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Inside the Fascinating Polyphasic Sleep Movement

By Amit Harlev

Sleep. We all need it. Most of us don’t get enough of it. For many, it’s an annoyance, for some it’s a relief, and others still, a hobby. One of the most commonly cited ranges for necessary hours of sleep is seven-nine hours per night. However, very few people actually fulfill this necessity.

What if there was a solution to this near universal problem? An avid community of polyphasic sleepers claims there is. For those unaware, polyphasic sleep is the practice of sleeping in two or more periods a day. They are usually made up of a combination of cores (long periods of sleep) and naps. The claim made by this community, is that using this technique, you can get fewer hours of sleep, but not be sleep deprived. There are a number of common schedules in the community:

Dual Core 1

What are some reasons for using a polyphasic sleep schedule? Athena Malmrose, a high school student in Michigan, said that she started her polyphasic sleep schedule to stop feeling lethargic, have more time, and to try something interesting. The latter two are some of the most common reasons in the community. Malmrose is currently on a biphasic sleep schedule, and before that, she tried out Everyman 2 (same as Everyman but with two naps instead of three and a slightly longer core).  She manages to make her schedule work with school, by taking her nap immediately after school. “During [Everyman 2] a while back, I had a homeroom style class that I always napped in” she recalled.

Tim Seger, a high school student from England, told me that he didn’t really have a reason for starting. He explains, “I had been doing something like biphasic sleep, I just didn’t know it, and [then I] realised that I needed a [consistent] schedule.” One of the most important things when using a polyphasic schedule, is consistency of bedtime and wake up, especially while adapting (getting used to a new sleep schedule). Seger also verifies that he feels fine even though he has less sleep, saying “During the first week, I definitely felt more tired than usual. But, after that, I was fine.” Another polyphasic sleeper from Germany, who requested anonymity, claimed to also have better memory, cognition, and mood throughout the day due to his sleep patterns.

A veteran polyphasic sleeper, who goes by the pseudonym generalNguyen, and is the administrator of the polyphasic sleep discord server and moderator on the polyphasic sleep Subreddit, has a lot of experience with a number of different schedules. “I have successfully adapted to Biphasic, Everyman 2, 3, Dual Core 1, 3, Triphasic, and Quadphasic” he said. Dual Core 1 is his favorite, he said, since it felt the most natural to him. He started as a polyphasic sleeper due to serious headaches and a sleep schedule that left him feeling very unproductive. Now, he recommends that others should try it, as long as they don’t have any physical or mental disabilities, and that teens can do it, as well as long as they don’t decrease their total hours of sleep per day. “They won’t reduce sleep, but they will improve their sleep quality with added naps,” he explained.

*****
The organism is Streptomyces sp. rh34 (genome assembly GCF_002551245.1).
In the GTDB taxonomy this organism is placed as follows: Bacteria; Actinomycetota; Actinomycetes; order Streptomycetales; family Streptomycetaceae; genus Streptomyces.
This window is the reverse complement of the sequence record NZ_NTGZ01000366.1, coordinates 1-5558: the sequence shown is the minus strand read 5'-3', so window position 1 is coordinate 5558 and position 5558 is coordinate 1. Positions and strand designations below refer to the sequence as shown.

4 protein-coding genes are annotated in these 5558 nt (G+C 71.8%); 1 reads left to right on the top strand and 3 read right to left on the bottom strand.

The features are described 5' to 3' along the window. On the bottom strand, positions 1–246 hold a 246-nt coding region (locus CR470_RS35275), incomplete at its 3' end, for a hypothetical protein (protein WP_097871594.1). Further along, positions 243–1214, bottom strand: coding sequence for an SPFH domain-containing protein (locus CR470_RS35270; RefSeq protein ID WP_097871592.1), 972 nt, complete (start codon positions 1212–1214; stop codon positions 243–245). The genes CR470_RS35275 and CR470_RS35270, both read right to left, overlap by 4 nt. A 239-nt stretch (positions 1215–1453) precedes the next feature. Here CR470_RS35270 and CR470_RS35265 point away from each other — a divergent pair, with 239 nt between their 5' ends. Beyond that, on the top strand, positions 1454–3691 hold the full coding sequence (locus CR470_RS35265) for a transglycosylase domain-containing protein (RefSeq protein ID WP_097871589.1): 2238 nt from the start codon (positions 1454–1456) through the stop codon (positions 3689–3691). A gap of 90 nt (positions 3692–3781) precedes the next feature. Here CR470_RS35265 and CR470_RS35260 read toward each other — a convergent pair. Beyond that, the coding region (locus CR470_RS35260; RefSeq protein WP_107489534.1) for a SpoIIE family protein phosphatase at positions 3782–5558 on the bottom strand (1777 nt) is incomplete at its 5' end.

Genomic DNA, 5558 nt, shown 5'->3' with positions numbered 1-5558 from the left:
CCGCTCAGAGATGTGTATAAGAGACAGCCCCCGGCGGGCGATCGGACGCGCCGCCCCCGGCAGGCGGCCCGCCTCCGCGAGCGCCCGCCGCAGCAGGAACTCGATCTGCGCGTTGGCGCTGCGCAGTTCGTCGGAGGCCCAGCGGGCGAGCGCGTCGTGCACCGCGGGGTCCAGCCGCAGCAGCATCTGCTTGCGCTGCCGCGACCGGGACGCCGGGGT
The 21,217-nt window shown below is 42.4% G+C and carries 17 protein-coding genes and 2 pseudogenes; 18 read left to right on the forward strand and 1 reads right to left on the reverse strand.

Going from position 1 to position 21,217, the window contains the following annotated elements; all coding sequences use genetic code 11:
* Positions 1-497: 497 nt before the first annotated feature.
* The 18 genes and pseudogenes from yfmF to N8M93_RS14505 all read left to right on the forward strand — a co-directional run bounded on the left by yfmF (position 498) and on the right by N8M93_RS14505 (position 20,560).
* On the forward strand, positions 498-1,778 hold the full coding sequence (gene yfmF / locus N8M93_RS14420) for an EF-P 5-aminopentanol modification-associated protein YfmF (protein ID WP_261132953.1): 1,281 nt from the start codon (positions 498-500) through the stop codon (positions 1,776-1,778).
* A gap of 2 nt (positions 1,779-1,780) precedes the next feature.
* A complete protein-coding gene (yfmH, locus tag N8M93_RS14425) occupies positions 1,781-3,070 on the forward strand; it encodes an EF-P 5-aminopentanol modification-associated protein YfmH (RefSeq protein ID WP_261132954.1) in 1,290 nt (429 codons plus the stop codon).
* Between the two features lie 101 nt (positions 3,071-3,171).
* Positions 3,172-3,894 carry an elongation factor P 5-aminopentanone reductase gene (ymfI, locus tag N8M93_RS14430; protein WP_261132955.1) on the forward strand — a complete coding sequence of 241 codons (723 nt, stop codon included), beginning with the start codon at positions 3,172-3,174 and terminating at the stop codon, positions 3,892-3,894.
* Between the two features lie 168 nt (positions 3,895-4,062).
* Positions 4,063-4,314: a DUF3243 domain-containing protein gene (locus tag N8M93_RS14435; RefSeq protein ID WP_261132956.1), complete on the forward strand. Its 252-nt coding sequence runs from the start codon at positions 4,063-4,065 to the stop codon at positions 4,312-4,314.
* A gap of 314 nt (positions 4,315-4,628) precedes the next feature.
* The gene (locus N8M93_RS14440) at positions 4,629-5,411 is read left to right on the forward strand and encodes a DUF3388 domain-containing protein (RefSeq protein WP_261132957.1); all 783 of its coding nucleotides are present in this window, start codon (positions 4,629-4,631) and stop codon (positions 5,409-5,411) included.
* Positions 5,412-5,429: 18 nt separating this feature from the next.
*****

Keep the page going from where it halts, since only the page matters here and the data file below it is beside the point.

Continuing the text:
For those of you looking to try polyphasic sleep out for yourself, here are some tips from generalNguyen:

  1. Prepare for failures. Not everyone succeeds, and each person has a different limit for how many hours they can cut from sleep per day.
  2. Don’t think that Uberman is the only schedule this world offers. There are millions of schedules and variants that can ensure your success.
  3. Adaptation can range from slightly, to very painful. However, it is a necessary part of polyphasic sleep and you will have to get used to it.
  4. If you don’t have any mental or physical disorders, some type of polyphasic sleep should work for you.
  5. You need commitment, motivation, and discipline to pursue polyphasic sleep. You are trying to gain more waking time throughout the day, so make use of it.
  6. Don’t let “monophasers” (monophasic sleepers) discourage you. Regardless of what you do, there will always be someone against you. If you push through, you will succeed.


The schedule that he refers to, Uberman, is one of the most extreme schedules in the polyphasic community.


What might come as a surprise to many, is that polyphasic sleep isn’t a new invention. According to award-winning author and Virginia Tech history professor, Roger Ekirch, segmented and biphasic sleep were the dominant modes of sleep in the Western world until the late 19th century. The prevalence of artificial lighting, along with the growing importance of efficiency and productivity during the industrial revolution made monophasic sleep the new standard. If you would like to read more about polyphasic sleep in history, read my Q&A with professor Ekirch.


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